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A Strategy for U.S. Natural Gas Exports

Papers • June 2012 • Michael Levi

Michael Levi of the Council on Foreign Relations poses a framework for regulators to determine if exporting natural gas is in the public interest, arguing the upsides of exports outweigh the costs as long as the government acts to mitigate risk.

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The U.S. Immigration System: Potential Benefits of Reform

Papers • May 2012 • Adam Looney, Michael Greenstone

The Hamilton Project provides background information on the state of America’s immigration system, and discusses the economic benefits of reforming the system.

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Rationalizing U.S. Immigration Policy: Reforms for Simplicity, Fairness, and Economic Growth

Papers • May 2012 • Giovanni Peri

Giovanni Peri of UC Davis proposes a practical set of immigration reforms, starting with market-based changes to employment-based visas to better link visas with the labor market and ending with broad simplification in many areas of policy. 

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What Immigration Means For U.S. Employment and Wages

Papers • May 2012 • Adam Looney, Michael Greenstone

Our nation’s immigration policy continues to be an issue of debate among policymakers, particularly the impact on the U.S. labor force. The Hamilton Project highlights the economic evidence on what immigration means for U.S. jobs and the economy.

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Building America’s Job Skills with Effective Workforce Programs: A Training Strategy to Raise Wages and Increase Work Opportunities

Papers • November 2011 • Michael Greenstone, Adam Looney

Amid the Great Recession and rapid technological changes, both workers with less education and workers who have been displaced from long-tenured jobs face challenges because they lack the particular skills that employers demand for good-paying jobs. In a new Hamilton Project strategy paper, Michael Greenstone and Adam Looney address the importance of developing workers’ skills through training and workforce development programs, and examine newly available evidence on policies that boost job opportunities and wages.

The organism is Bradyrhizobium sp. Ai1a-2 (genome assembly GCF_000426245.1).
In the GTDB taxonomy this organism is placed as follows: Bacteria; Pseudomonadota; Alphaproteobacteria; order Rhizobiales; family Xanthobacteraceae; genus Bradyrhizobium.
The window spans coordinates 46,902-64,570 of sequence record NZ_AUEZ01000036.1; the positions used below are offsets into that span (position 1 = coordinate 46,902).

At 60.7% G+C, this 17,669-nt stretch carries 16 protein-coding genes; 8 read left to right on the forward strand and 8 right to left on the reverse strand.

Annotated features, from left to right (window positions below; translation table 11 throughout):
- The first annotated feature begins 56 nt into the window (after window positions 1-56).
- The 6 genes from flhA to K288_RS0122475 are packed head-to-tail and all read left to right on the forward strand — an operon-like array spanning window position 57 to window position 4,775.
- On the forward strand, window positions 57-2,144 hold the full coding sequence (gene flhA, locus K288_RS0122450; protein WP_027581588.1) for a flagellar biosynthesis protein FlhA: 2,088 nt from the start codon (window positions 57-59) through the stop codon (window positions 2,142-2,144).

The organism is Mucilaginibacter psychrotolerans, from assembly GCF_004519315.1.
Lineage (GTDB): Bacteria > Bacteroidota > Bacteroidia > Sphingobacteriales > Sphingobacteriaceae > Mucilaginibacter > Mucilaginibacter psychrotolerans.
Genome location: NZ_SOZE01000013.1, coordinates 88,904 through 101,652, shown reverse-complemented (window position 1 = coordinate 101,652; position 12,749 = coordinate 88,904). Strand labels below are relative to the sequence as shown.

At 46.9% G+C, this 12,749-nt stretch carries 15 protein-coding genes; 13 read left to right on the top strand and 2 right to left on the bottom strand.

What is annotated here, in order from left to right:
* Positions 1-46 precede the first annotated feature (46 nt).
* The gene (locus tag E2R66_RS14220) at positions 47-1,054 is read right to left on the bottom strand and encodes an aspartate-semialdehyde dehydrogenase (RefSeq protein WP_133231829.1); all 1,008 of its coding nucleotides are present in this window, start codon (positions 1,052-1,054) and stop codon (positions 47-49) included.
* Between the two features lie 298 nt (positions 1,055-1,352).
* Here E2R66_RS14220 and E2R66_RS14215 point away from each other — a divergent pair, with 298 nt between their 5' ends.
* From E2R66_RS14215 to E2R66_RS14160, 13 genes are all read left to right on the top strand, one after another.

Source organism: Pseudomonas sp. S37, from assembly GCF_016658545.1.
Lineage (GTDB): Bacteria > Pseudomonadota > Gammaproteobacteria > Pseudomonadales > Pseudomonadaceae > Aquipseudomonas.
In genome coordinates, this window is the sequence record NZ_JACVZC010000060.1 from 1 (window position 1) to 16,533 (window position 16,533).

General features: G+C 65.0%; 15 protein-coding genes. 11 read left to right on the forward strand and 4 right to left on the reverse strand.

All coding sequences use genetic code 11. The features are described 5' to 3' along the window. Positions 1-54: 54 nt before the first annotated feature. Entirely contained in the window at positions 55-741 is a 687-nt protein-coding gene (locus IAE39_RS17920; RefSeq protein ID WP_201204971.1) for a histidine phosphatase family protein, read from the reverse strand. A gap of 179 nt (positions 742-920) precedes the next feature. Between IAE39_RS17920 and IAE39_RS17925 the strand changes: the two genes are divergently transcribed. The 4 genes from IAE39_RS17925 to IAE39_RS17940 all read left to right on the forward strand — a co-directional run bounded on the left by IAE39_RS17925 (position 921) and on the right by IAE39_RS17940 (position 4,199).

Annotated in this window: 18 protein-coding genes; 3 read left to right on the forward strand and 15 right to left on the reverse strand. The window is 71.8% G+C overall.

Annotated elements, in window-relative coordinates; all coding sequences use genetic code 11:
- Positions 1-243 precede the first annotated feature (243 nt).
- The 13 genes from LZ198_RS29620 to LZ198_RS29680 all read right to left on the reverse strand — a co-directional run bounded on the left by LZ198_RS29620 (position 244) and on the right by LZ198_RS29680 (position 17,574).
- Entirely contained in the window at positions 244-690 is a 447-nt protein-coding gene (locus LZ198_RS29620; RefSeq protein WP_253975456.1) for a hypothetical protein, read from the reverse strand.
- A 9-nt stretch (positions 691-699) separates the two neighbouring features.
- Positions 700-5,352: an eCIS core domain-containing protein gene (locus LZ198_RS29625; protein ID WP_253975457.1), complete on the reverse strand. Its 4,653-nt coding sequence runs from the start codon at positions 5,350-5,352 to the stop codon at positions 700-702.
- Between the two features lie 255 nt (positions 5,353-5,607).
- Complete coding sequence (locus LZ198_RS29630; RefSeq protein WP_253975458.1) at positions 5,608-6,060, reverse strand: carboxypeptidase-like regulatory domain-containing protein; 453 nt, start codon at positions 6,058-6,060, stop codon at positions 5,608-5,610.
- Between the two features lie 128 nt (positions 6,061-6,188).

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Supplemental Nutrition Assistance Program (SNAP) Participation Rate and Unemployment Rate, by Year

December 19, 2013 • Charts

SNAP is a key program for providing assistance to Americans when they need support the most. This can be seen in the correlation between SNAP participation and unemployment rates; SNAP participation rises during economic downturns and falls during recoveries. In 2013, the average participation rate for SNAP was 19.4 percent of the U.S. population, serving 47.7 million individuals each month, compared to a pre-recession participation rate of only 11.3 percent in 2007. As shown in the figure above, SNAP historically has tracked rates of unemployment and economic downturns closely (denoted by the teal dotted line and gray bars, respectively). SNAP participation rates (as seen in the shaded blue area) are expected to fall as the economy continues to recover, as would be expected based on the pattern observed in previous recessions. By 2020, the participation rate is projected to revert to 2009 levels—about 14.3 percent of the population.

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Household Food spending as a Fraction of the Thrifty Food Plan Minimum Spending Target for Households under 200 percent of the Federal Poverty Level

December 19, 2013 • Charts